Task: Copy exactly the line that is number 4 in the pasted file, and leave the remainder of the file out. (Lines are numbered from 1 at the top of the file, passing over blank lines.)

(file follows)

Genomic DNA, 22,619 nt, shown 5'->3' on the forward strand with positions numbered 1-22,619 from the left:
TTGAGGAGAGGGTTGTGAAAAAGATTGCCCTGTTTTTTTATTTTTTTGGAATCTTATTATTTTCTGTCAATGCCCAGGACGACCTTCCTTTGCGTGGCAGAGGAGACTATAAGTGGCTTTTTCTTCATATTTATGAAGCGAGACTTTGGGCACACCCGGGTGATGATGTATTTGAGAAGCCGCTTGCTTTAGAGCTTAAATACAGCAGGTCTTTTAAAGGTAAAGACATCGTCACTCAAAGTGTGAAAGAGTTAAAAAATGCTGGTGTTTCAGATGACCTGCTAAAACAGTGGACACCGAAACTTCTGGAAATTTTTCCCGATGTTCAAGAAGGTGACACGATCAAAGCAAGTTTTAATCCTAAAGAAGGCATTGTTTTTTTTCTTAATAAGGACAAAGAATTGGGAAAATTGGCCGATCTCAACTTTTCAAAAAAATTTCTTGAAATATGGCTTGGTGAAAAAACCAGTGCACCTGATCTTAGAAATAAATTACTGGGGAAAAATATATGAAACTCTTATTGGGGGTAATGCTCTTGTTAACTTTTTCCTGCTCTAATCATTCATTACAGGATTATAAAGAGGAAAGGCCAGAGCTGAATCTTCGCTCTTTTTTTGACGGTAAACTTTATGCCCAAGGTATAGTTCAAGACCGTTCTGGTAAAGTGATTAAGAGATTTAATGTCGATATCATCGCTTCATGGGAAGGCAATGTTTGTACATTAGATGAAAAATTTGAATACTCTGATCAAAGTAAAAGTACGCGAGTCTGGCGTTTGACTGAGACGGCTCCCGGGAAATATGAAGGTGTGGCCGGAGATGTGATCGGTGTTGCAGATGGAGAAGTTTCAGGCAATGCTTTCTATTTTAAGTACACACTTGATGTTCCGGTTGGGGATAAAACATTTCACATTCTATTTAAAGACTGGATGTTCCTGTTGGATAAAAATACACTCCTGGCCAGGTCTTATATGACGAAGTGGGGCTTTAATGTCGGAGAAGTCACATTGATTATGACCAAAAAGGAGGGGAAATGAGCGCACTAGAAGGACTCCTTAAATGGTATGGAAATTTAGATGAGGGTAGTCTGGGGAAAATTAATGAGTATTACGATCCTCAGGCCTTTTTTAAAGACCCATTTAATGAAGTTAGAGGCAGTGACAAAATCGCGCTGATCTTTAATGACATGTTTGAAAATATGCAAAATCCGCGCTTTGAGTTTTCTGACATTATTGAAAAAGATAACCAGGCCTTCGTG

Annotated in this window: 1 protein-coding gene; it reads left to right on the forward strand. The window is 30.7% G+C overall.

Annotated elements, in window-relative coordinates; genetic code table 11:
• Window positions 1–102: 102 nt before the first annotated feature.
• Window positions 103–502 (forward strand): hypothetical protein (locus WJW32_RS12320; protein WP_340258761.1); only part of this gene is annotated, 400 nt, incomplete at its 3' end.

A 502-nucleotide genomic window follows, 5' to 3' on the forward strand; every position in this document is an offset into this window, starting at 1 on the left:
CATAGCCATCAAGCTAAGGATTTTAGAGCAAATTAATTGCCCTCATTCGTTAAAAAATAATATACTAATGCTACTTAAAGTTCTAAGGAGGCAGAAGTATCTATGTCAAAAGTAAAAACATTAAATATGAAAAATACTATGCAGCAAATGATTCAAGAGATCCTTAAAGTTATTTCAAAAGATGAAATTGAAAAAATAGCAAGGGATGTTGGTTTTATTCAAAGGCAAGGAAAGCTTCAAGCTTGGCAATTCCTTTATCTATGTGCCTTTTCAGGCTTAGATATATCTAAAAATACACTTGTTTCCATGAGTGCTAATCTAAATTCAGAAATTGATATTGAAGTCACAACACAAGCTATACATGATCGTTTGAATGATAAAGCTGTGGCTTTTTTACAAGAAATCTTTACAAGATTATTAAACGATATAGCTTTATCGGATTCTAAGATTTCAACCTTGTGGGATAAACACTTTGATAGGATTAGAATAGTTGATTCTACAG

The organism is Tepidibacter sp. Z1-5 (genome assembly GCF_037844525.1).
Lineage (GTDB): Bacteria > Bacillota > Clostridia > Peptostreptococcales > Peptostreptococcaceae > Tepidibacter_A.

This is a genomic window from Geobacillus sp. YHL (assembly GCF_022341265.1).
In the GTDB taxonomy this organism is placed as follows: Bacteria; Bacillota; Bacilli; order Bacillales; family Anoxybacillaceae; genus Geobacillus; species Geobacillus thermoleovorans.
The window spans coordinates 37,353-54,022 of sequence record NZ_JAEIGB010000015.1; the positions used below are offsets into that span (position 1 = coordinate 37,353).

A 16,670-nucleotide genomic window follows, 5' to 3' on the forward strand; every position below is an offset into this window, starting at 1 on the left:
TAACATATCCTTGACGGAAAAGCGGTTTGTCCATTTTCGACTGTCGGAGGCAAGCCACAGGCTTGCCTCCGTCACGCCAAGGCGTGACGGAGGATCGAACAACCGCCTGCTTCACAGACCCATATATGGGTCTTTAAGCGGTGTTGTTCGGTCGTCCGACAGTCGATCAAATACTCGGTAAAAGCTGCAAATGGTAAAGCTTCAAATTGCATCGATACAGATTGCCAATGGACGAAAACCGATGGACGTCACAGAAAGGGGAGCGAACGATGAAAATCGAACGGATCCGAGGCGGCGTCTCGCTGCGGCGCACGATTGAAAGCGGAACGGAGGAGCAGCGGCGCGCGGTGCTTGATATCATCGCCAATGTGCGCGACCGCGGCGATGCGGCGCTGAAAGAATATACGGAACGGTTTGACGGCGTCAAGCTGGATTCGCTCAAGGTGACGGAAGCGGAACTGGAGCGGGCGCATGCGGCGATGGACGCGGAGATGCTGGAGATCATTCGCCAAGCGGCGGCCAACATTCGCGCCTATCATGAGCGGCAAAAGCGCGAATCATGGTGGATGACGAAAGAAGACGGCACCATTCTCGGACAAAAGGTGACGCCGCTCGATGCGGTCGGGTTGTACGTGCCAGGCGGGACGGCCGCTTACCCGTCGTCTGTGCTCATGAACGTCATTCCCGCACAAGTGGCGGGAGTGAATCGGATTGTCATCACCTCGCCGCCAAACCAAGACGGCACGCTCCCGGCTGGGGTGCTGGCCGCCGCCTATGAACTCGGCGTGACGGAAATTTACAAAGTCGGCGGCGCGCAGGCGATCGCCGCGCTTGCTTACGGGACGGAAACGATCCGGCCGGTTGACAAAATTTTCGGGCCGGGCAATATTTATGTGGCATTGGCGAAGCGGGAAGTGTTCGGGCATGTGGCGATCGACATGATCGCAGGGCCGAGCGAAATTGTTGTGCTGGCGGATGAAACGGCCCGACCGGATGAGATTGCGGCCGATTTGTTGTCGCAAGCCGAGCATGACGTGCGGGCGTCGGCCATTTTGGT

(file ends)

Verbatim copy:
Annotated elements, in window-relative coordinates; genetic code table 11: